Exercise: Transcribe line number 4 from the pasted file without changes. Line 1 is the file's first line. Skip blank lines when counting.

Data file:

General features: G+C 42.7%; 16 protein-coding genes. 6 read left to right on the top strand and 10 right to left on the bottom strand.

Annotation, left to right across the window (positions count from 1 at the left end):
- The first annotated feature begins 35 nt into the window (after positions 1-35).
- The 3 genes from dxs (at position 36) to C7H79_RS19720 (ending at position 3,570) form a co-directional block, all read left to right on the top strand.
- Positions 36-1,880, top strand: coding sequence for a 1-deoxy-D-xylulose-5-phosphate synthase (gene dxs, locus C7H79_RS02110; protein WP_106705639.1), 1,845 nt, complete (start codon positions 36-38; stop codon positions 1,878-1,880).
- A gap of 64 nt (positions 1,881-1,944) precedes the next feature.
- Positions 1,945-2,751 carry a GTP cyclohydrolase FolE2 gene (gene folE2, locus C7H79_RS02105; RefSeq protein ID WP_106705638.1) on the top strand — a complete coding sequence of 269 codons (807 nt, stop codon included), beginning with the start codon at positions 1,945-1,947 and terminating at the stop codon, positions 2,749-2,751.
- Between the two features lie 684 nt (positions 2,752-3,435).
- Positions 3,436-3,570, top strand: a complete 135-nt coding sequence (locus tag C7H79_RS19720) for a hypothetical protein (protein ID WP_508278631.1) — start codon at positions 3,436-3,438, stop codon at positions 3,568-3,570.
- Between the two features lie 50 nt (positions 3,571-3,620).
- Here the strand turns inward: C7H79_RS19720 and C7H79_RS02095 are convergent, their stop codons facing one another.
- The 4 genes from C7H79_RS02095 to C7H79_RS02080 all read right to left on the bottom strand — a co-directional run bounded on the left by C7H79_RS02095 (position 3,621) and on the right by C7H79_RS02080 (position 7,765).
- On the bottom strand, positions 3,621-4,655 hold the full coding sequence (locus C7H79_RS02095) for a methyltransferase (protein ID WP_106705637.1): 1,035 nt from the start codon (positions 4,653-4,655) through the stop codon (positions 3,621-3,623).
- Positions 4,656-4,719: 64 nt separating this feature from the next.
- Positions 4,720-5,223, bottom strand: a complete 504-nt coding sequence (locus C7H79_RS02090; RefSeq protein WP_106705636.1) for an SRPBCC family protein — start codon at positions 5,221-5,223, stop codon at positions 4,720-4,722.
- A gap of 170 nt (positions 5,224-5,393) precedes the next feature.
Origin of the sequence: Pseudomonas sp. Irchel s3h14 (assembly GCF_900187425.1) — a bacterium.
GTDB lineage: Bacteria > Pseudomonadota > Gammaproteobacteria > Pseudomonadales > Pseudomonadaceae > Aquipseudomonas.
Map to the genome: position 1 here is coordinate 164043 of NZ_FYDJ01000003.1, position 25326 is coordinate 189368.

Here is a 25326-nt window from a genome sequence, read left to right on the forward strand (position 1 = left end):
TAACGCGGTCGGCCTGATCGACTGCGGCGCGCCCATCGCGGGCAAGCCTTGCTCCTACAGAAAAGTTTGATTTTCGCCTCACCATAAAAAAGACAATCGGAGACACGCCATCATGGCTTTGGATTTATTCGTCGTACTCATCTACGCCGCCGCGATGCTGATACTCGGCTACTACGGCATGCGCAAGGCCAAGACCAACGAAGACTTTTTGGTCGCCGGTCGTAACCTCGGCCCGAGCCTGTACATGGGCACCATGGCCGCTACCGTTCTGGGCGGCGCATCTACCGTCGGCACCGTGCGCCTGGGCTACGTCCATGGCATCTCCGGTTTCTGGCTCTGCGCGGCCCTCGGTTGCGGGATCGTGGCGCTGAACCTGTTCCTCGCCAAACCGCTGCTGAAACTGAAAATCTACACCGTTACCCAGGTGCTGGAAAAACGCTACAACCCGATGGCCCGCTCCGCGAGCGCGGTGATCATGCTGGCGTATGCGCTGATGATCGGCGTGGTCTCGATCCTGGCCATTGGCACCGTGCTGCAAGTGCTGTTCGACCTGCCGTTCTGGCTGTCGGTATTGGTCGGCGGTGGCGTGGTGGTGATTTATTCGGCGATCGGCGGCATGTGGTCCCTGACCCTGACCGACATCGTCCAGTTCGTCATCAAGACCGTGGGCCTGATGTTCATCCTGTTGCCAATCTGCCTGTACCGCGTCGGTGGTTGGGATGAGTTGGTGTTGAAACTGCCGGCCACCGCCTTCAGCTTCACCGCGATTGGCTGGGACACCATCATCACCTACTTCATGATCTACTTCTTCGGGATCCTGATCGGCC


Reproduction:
- The 3 genes from dxs (at position 36) to C7H79_RS19720 (ending at position 3,570) form a co-directional block, all read left to right on the top strand.